Other optional additives and/or auxiliary agents which may be included in the binding compositions of the present invention include, for example, wax emulsions for reduced water absorption, preservatives, surface active additives, e.g., emulsifiers and stabilizers, mold release agents such as, for example, zinc stearate, etc. As stabilizing agents which reduce swelling and water absorption, there may be mentioned sodium chloride, sodium sulfate, paraffin, fatty acids or their salts such as zinc stearate and other similar materials. At the same time, paraffin and fatty acids and their salts may serve as release agents. Use of other active materials may shorten pressing and curing time.
As indicated above, the percentages of ingredients in the wood binder compositions according to the present invention can vary widely according to needs and conditions of a particular application. In general, however, quantities in the defined ranges have been found suitable, bearing in mind that the other active materials may comprise one or more of the catalysts, stabilizing agents and release agents.
This binder formulation may be used in an amount of 2 to 15% by weight, based on the resin solids expressed as a percentage of the total wood weight. Preferably, the quantity of solid binder formulation based on the weight of the wood is about 4 to 10%, most preferably 5-8%, depending on the configuration of the particulate wood and the requirements of the products.
Binder formulations according to the present invention are made by blending together the various components in the proper sequence as noted above. When producing the preferred aqueous binders, such blending preferably involves vigorous agitation for several minutes, such as in a suitable mill, reactor, or other mixing device, in order to insure thorough blending of the isocyanate with the other components. It is preferable to blend together first the phenolic resin with the blocking agent, catalyst and release agent (if one or more of these latter components are used) and then to add the polyisocyanate. Of course, the blending should be carried out for a time sufficient to produce a homogeneous blend, and under vigorous blending conditions, this will usually occur after several minutes of vigorous agitation.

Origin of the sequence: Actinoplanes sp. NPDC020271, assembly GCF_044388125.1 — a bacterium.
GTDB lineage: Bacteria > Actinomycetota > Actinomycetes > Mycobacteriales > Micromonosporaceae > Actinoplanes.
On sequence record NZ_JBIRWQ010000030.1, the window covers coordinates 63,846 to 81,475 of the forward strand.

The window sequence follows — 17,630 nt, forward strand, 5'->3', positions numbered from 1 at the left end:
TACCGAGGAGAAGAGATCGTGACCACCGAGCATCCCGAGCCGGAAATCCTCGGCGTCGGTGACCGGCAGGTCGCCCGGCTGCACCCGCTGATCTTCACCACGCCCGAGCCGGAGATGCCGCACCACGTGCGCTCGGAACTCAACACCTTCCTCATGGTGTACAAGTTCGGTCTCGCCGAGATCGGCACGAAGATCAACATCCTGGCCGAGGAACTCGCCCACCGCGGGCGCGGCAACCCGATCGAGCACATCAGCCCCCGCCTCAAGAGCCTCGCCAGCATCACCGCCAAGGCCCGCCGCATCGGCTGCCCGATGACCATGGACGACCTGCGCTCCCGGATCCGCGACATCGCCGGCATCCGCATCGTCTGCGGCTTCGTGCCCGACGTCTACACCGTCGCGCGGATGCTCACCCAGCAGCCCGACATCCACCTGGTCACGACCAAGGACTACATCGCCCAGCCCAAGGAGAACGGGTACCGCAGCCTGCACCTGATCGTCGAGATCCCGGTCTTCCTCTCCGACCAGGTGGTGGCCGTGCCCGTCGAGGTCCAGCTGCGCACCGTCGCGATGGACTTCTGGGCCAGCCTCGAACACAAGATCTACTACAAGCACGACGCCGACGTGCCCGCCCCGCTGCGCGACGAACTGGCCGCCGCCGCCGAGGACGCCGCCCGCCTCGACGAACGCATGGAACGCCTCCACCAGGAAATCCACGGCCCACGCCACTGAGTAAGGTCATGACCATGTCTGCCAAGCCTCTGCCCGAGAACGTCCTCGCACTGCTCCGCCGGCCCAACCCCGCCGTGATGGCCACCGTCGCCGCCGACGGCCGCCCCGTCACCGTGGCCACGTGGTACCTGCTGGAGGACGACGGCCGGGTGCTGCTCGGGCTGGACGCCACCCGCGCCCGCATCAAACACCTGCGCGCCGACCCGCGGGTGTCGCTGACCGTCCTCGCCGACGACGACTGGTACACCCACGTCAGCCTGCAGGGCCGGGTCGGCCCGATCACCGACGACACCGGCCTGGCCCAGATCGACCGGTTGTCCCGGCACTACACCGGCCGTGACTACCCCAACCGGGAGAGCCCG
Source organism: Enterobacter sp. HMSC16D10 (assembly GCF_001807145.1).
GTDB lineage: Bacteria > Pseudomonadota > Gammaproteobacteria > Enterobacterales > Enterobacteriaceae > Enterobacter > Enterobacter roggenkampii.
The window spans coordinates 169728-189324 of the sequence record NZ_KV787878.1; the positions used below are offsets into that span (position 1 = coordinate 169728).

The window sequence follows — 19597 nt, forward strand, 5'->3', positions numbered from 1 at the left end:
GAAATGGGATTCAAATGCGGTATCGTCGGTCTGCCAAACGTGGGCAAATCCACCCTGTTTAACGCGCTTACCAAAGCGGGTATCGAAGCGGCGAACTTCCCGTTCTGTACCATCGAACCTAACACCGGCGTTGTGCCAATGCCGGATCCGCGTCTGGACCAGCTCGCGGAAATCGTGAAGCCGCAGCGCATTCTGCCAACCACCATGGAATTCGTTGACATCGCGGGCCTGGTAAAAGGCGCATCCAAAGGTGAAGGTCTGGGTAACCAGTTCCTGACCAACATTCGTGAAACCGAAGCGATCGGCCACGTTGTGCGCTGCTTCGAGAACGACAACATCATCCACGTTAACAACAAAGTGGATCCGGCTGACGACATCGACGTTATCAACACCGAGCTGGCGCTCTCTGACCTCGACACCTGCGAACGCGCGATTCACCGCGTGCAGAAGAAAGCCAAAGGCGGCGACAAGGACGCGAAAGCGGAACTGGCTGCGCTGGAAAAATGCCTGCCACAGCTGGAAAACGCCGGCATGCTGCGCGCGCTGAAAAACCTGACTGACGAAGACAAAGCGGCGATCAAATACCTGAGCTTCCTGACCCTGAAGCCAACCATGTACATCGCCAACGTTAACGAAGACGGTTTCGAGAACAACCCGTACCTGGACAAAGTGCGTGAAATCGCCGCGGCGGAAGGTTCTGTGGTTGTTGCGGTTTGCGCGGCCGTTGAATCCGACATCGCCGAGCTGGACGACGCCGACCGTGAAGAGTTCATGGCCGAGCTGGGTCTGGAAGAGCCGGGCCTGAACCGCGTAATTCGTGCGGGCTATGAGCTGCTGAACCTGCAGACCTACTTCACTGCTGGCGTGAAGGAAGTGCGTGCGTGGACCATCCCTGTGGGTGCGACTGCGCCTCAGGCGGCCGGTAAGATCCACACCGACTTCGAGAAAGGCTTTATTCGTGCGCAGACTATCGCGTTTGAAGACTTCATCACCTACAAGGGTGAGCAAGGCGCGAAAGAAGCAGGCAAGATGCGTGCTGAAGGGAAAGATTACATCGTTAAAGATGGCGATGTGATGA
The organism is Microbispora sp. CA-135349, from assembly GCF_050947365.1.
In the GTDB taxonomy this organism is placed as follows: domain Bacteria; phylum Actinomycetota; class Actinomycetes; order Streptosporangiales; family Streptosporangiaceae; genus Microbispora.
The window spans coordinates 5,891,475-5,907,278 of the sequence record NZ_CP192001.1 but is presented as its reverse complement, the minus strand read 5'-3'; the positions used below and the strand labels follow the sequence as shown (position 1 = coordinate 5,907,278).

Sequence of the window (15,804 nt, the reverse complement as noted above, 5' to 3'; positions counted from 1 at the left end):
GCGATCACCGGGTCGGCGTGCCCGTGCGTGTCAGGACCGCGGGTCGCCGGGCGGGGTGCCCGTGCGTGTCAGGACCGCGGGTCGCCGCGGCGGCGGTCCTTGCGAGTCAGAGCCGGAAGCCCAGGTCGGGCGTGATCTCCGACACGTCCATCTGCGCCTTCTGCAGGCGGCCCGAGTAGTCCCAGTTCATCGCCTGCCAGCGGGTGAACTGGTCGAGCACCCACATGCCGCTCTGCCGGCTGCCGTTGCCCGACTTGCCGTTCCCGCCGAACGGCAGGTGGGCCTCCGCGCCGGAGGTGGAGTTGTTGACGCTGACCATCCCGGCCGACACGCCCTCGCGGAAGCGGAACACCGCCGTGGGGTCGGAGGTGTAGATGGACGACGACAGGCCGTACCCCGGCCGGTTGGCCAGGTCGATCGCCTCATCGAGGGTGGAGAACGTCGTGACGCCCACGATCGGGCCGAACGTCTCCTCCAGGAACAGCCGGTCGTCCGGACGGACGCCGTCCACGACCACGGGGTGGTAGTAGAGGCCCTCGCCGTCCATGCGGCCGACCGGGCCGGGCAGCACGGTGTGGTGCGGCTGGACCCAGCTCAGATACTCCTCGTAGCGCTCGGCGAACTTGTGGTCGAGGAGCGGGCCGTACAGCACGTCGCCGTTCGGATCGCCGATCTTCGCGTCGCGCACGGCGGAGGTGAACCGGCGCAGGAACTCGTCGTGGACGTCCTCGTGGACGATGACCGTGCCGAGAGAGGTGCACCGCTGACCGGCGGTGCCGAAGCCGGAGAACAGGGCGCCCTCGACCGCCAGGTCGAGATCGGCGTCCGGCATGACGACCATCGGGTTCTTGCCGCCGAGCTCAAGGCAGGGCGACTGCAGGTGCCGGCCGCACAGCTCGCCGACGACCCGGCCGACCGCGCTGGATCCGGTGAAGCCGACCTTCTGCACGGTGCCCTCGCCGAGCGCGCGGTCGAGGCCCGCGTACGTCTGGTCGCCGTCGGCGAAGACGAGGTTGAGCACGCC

The solids level of the binder formulation can be in the range of 10 to 70%, based on the weight of the solid binder plus water. It is preferred that the solids level be 20 to 60% and most preferably 35 to 55%.
It is desirable to keep the water level in the binder as low as possible when using wood particles with higher moisture content. It is suitable to use binders with higher amounts of water (i.e., lower solids content) when the moisture content of the wood is in the lower range.
The binder formulations are applied to wood particles in the manufacture of particle board, wafer board, fiber board, etc., by intermixing a stream of wood particles with a stream of the aqueous binder formulation at the desired ratio and using mechanical agitation which is common in the manufacture of composite products such as particle board. When using binders to make particle board or the like, the wood may have a wide range of moisture content, i.e., from about 1 to about 15% by weight, based on the total weight of the wood particles. However, it is advantageous if the moisture content of the wood particles is relatively low, i.e., on the order of about 2 to 8%.
The binder and resultant products are free of formaldehyde and volatile blocking agents. The resulting products have property levels that are improved compared to those prepared using the phenolic resin alone.
The following examples further illustrate details for the process of this invention. The invention, which is set forth in the foregoing disclosure, is not to be limited either in spirit or scope by these examples. Those skilled in the art will readily understand that known variations of the conditions of the following procedures can be used. Unless otherwise noted, all temperatures are degrees Celsius and all parts and percentages are parts by weight and percentages by weight, respectively.
The following components were used in the examples:
Isocyanate A: a polymethylene poly(phenylisocyanate) blend having a viscosity of 200 mPa·s, and an isocyanate content of 31.5%.
Resole A: an aqueous solution of phenol formaldehyde resin prepared using excess formaldehyde. It has solids level about 57.5%, a viscosity of about 190 mPa·s, and a pH value of about 11; commercially available from Borden Chemical under the name Cascophen® OS707.
Blocking Agent A: 4-hydroxybenzaldehyde oxime (This component was prepared in the laboratory by the following procedure.)